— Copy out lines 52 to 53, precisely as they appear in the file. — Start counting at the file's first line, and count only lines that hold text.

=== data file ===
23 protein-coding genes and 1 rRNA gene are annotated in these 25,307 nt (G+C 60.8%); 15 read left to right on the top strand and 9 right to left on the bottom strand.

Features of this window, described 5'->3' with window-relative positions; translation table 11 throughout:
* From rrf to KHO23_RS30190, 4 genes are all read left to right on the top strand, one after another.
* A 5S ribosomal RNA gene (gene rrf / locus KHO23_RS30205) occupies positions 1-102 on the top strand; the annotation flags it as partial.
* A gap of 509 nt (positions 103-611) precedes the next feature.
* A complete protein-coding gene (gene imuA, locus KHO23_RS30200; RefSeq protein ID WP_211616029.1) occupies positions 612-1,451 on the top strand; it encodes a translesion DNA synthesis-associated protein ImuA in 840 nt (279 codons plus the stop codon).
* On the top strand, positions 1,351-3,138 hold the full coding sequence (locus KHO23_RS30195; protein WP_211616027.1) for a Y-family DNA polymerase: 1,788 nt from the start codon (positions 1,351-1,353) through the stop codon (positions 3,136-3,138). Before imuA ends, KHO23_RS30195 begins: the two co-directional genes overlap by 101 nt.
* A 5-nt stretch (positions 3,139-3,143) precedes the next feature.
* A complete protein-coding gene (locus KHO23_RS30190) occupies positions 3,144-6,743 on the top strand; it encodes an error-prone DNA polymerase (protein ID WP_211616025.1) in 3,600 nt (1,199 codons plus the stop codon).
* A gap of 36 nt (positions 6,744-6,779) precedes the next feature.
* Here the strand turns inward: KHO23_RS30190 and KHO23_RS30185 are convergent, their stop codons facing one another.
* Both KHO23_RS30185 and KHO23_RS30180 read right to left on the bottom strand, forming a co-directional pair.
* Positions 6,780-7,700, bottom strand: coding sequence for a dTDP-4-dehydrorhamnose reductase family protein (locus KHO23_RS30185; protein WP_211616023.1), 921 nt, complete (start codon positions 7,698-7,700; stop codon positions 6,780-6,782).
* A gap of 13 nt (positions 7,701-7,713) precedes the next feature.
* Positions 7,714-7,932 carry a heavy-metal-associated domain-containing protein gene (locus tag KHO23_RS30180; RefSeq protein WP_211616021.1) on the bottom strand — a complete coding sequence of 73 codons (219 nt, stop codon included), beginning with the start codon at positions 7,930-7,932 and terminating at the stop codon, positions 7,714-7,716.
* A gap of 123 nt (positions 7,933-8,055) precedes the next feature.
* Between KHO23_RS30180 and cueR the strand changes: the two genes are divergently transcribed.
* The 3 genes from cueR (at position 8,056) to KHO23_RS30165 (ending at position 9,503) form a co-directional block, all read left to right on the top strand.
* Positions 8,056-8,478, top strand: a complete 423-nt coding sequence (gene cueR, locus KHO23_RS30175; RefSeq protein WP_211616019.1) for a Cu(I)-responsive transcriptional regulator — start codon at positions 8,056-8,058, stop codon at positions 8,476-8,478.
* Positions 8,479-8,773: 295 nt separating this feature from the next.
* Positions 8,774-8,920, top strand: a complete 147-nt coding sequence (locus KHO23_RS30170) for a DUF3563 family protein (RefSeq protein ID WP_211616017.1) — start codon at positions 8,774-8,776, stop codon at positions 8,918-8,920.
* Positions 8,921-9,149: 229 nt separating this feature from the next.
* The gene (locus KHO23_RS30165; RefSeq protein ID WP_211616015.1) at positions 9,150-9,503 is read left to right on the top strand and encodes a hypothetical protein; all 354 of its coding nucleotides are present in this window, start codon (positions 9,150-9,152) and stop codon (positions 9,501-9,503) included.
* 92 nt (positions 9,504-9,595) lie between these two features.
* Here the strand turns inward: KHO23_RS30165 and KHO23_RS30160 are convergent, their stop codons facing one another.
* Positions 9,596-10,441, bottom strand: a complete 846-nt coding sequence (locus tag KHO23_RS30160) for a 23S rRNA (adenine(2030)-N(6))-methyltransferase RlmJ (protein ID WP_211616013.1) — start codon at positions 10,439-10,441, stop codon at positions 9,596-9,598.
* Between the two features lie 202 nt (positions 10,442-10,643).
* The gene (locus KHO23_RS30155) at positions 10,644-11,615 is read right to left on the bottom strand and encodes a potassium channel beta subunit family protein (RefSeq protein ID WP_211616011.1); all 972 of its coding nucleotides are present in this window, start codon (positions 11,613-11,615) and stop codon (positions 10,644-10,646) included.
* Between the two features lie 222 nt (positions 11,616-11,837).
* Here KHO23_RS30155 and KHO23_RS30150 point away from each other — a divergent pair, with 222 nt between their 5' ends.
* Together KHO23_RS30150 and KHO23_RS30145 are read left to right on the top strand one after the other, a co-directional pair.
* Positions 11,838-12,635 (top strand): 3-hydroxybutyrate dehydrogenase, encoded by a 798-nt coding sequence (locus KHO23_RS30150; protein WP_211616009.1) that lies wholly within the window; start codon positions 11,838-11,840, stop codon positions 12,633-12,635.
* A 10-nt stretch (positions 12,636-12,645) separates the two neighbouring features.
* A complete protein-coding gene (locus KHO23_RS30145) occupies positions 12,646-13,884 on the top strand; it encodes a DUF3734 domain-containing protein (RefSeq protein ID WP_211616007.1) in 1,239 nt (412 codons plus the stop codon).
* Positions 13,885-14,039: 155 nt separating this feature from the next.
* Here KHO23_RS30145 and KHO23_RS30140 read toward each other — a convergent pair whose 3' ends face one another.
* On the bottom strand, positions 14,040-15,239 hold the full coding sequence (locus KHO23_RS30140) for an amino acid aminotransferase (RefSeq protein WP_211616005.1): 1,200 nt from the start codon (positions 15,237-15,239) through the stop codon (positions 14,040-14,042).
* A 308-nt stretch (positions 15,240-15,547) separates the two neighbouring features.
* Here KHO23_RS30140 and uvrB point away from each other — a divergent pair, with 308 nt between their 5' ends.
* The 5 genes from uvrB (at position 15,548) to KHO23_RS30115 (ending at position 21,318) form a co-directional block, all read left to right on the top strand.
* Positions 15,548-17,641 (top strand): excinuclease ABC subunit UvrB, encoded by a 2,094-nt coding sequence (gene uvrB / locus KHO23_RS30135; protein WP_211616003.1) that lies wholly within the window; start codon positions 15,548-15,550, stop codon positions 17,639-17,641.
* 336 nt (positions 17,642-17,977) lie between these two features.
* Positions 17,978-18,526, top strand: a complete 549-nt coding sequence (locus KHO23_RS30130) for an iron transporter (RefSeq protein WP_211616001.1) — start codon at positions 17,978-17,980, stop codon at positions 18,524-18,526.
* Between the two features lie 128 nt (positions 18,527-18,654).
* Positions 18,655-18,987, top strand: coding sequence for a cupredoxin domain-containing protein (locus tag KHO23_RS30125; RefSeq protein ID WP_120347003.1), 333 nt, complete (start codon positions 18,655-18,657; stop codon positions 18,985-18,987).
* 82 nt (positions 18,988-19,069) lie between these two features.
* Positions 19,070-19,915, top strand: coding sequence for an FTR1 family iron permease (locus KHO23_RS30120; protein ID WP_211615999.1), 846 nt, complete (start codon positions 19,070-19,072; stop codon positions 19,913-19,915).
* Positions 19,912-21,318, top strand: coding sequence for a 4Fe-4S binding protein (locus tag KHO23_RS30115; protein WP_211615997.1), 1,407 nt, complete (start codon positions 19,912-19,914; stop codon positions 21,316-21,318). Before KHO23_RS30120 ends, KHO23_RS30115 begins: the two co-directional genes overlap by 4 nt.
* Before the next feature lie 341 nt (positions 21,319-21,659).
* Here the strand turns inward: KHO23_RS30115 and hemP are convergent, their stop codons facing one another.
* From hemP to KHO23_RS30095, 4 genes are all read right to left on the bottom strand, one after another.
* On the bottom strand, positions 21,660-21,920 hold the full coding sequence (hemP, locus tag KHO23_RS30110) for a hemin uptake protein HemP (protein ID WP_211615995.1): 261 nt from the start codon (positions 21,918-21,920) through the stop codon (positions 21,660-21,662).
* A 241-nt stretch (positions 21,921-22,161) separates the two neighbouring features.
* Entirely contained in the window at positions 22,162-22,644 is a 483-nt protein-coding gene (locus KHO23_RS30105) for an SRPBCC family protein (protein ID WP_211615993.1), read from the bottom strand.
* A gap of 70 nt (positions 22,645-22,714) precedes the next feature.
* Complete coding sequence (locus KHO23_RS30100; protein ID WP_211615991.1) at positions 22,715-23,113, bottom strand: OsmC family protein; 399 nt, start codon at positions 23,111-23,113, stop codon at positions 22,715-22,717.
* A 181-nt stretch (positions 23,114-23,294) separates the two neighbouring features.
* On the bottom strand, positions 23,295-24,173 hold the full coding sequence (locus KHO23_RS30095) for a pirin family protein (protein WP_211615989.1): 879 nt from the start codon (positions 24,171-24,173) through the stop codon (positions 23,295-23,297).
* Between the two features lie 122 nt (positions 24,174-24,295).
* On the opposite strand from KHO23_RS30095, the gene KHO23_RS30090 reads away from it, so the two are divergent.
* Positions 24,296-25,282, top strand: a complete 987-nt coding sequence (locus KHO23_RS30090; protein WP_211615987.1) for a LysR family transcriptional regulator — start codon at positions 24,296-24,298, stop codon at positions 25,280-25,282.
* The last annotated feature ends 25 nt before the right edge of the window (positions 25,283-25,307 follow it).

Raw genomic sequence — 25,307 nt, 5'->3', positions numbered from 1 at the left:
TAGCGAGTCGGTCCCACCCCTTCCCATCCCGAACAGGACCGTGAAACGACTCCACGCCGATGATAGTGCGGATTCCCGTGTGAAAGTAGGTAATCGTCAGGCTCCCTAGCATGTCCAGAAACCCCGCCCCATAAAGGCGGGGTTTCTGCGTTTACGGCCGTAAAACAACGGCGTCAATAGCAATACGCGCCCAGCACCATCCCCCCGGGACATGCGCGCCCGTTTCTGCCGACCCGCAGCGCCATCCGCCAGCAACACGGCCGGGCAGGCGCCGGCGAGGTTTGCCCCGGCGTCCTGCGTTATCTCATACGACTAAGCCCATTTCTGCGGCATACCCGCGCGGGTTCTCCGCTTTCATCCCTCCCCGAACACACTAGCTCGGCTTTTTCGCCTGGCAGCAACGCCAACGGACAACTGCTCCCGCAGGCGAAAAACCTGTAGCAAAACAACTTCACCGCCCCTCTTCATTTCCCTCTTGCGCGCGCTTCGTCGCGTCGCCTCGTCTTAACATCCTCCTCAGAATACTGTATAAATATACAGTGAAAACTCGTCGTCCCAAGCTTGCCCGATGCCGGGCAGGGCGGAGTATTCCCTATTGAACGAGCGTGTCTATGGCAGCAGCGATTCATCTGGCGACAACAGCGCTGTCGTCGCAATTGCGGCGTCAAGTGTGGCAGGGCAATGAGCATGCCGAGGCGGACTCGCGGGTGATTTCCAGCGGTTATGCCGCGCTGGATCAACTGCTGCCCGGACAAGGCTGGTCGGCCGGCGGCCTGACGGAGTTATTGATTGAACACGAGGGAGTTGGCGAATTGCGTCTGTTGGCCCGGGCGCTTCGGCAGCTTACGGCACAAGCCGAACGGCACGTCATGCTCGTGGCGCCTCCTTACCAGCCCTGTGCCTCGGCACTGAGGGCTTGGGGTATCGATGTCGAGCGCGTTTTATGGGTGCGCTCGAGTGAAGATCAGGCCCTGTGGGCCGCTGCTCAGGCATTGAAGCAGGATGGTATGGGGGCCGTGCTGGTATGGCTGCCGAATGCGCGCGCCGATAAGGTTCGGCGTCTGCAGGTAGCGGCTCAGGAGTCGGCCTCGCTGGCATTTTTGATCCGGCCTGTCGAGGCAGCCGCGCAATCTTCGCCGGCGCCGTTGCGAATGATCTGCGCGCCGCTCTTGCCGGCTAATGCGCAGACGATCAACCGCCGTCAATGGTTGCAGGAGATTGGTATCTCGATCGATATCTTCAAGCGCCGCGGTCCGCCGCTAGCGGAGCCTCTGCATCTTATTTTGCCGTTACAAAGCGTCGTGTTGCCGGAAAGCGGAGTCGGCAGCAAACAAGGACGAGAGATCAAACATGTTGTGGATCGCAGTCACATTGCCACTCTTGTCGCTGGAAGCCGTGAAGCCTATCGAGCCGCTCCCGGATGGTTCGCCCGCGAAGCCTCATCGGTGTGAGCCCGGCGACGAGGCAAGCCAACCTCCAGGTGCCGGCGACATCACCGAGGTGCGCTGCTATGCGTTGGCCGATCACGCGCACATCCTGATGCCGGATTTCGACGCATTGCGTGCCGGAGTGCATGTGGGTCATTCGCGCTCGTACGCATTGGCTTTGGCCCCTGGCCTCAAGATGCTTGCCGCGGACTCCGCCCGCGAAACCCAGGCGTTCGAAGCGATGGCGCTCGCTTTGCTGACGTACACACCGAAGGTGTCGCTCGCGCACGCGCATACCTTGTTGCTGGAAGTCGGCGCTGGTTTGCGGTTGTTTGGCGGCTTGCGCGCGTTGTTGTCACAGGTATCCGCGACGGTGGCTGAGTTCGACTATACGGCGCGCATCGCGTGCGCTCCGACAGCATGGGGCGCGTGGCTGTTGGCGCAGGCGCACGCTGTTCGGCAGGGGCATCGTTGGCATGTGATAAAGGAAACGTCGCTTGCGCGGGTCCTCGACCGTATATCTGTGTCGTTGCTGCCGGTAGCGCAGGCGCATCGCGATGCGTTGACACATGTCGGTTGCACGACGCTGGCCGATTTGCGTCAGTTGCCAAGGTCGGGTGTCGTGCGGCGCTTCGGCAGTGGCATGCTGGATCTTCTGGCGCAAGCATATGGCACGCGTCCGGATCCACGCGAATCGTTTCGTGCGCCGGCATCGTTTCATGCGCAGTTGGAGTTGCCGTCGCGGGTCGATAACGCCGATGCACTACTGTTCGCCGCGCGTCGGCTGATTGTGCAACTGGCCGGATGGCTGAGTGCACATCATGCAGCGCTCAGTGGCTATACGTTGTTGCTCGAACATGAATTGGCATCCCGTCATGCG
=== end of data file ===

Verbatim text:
* On the bottom strand, positions 21,660-21,920 hold the full coding sequence (hemP, locus tag KHO23_RS30110) for a hemin uptake protein HemP (protein ID WP_211615995.1): 261 nt from the start codon (positions 21,918-21,920) through the stop codon (positions 21,660-21,662).
* A 241-nt stretch (positions 21,921-22,161) separates the two neighbouring features.